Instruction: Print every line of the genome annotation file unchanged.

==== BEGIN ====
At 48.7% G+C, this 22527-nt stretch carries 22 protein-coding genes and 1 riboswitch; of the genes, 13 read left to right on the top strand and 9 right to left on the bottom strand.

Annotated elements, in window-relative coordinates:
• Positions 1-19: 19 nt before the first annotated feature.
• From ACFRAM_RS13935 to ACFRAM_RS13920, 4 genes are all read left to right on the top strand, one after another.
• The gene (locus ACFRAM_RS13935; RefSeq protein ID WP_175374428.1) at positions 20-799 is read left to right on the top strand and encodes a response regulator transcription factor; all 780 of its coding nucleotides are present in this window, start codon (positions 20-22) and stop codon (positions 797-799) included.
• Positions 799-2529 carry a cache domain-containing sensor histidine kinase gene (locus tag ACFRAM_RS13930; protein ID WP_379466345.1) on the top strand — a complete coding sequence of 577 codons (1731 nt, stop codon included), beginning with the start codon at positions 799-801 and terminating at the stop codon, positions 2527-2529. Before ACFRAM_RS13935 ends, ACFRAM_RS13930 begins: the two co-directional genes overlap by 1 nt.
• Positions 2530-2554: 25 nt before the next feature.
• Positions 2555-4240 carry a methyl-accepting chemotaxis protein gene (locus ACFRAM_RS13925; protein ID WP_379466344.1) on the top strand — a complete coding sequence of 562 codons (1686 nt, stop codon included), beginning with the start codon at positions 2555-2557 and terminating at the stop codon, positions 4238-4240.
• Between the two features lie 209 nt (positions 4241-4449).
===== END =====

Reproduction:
At 48.7% G+C, this 22527-nt stretch carries 22 protein-coding genes and 1 riboswitch; of the genes, 13 read left to right on the top strand and 9 right to left on the bottom strand.

Annotated elements, in window-relative coordinates:
• Positions 1-19: 19 nt before the first annotated feature.
• From ACFRAM_RS13935 to ACFRAM_RS13920, 4 genes are all read left to right on the top strand, one after another.
• The gene (locus ACFRAM_RS13935; RefSeq protein ID WP_175374428.1) at positions 20-799 is read left to right on the top strand and encodes a response regulator transcription factor; all 780 of its coding nucleotides are present in this window, start codon (positions 20-22) and stop codon (positions 797-799) included.
• Positions 799-2529 carry a cache domain-containing sensor histidine kinase gene (locus tag ACFRAM_RS13930; protein ID WP_379466345.1) on the top strand — a complete coding sequence of 577 codons (1731 nt, stop codon included), beginning with the start codon at positions 799-801 and terminating at the stop codon, positions 2527-2529. Before ACFRAM_RS13935 ends, ACFRAM_RS13930 begins: the two co-directional genes overlap by 1 nt.
• Positions 2530-2554: 25 nt before the next feature.
• Positions 2555-4240 carry a methyl-accepting chemotaxis protein gene (locus ACFRAM_RS13925; protein ID WP_379466344.1) on the top strand — a complete coding sequence of 562 codons (1686 nt, stop codon included), beginning with the start codon at positions 2555-2557 and terminating at the stop codon, positions 4238-4240.
• Between the two features lie 209 nt (positions 4241-4449).